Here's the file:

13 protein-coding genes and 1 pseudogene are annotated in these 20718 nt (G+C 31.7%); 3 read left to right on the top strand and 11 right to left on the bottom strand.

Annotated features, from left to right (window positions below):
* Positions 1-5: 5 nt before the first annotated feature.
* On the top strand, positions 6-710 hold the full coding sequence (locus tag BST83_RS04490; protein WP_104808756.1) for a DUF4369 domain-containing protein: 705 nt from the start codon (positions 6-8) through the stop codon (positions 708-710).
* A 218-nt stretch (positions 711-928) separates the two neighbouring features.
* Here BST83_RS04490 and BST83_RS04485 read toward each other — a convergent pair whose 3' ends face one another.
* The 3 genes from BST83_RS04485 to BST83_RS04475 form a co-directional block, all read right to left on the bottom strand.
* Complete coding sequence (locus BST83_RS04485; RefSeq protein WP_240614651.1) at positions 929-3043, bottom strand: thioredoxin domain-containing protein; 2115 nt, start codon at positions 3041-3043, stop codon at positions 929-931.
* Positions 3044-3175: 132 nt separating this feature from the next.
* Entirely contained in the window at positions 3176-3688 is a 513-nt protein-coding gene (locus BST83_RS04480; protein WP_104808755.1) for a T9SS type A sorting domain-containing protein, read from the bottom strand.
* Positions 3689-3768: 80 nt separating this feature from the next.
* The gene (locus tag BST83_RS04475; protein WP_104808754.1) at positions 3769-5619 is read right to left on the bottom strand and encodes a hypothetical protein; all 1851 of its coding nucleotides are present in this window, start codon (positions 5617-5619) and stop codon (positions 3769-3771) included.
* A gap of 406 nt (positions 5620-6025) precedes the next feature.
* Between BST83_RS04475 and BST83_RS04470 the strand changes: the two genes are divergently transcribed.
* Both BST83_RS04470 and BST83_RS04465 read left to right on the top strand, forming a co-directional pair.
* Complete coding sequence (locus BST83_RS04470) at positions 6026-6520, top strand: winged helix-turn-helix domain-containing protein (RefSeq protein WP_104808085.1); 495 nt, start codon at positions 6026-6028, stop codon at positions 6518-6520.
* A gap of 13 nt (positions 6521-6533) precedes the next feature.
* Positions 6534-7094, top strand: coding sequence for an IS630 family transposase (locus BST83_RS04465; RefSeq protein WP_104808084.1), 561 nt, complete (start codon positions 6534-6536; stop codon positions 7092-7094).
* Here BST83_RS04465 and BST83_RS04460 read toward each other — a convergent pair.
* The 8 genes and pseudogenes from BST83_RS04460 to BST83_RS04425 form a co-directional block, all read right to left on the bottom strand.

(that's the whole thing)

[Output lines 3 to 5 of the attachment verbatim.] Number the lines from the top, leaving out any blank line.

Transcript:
* Positions 1-5: 5 nt before the first annotated feature.
* On the top strand, positions 6-710 hold the full coding sequence (locus tag BST83_RS04490; protein WP_104808756.1) for a DUF4369 domain-containing protein: 705 nt from the start codon (positions 6-8) through the stop codon (positions 708-710).
* A 218-nt stretch (positions 711-928) separates the two neighbouring features.